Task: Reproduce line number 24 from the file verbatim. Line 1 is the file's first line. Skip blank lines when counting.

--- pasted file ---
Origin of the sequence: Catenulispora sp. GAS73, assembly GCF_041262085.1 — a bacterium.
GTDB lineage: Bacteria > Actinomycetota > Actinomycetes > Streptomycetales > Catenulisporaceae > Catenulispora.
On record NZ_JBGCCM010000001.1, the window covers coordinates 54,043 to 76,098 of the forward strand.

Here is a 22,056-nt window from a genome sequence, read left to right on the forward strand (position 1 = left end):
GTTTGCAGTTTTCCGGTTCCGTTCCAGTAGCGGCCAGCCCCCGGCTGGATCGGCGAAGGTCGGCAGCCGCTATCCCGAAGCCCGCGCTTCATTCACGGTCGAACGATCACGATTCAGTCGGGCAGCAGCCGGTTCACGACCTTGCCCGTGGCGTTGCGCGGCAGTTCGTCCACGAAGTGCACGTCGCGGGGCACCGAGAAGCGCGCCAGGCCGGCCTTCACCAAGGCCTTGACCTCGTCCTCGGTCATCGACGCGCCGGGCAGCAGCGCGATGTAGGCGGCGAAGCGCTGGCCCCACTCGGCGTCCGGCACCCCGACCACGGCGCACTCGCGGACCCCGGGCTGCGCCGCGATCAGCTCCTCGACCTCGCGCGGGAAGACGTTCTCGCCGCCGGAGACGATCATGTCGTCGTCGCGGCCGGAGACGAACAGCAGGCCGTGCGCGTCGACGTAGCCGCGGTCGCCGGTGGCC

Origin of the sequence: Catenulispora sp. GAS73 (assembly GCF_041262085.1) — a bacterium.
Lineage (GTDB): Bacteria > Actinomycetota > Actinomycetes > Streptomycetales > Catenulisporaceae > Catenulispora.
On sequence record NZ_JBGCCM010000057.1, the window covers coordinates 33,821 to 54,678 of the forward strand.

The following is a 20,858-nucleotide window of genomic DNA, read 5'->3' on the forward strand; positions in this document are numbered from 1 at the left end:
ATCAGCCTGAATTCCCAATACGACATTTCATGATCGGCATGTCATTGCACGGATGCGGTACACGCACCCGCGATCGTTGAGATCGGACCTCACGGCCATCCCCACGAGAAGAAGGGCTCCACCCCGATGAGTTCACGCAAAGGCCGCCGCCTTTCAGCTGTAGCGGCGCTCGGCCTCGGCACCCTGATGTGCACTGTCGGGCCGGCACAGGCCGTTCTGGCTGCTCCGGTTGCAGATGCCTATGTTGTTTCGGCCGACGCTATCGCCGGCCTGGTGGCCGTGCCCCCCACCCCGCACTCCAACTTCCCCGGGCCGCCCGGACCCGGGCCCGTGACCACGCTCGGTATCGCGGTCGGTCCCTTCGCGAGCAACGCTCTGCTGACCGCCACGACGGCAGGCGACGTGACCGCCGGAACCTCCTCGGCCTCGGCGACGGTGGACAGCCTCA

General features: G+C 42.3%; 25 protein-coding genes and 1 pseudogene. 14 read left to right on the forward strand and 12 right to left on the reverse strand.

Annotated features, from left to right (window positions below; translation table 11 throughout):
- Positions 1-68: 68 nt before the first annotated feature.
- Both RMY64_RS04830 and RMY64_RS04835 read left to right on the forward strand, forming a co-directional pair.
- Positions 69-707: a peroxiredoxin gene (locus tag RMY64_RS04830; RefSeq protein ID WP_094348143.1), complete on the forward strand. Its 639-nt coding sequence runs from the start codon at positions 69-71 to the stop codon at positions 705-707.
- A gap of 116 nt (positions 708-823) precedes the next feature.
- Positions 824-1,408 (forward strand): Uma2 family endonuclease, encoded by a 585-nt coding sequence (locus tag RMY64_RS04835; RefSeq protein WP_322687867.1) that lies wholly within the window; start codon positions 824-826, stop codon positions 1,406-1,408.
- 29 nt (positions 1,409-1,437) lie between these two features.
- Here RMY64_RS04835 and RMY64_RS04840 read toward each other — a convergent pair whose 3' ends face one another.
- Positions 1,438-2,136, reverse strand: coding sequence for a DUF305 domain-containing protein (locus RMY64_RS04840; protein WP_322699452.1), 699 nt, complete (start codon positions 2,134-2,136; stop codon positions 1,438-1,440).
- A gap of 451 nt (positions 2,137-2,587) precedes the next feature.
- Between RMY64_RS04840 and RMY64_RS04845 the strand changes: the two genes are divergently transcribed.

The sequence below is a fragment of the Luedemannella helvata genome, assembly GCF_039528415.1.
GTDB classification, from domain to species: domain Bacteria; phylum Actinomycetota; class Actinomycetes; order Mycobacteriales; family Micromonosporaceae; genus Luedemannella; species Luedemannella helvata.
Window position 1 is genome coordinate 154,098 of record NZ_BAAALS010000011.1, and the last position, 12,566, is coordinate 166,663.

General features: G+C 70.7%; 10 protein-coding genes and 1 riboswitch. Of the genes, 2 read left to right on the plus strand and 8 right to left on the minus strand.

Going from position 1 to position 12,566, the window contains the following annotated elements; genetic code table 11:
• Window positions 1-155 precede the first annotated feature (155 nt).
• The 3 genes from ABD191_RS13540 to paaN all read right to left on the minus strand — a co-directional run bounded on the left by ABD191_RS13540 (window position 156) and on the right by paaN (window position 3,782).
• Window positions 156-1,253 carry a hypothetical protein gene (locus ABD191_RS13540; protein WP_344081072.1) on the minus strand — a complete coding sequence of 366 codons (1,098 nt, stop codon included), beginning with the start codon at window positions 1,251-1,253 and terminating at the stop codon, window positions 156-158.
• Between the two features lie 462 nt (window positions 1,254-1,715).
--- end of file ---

GTDB classification, from domain to species: domain Bacteria; phylum Actinomycetota; class Actinomycetes; order Mycobacteriales; family Micromonosporaceae; genus Luedemannella; species Luedemannella helvata.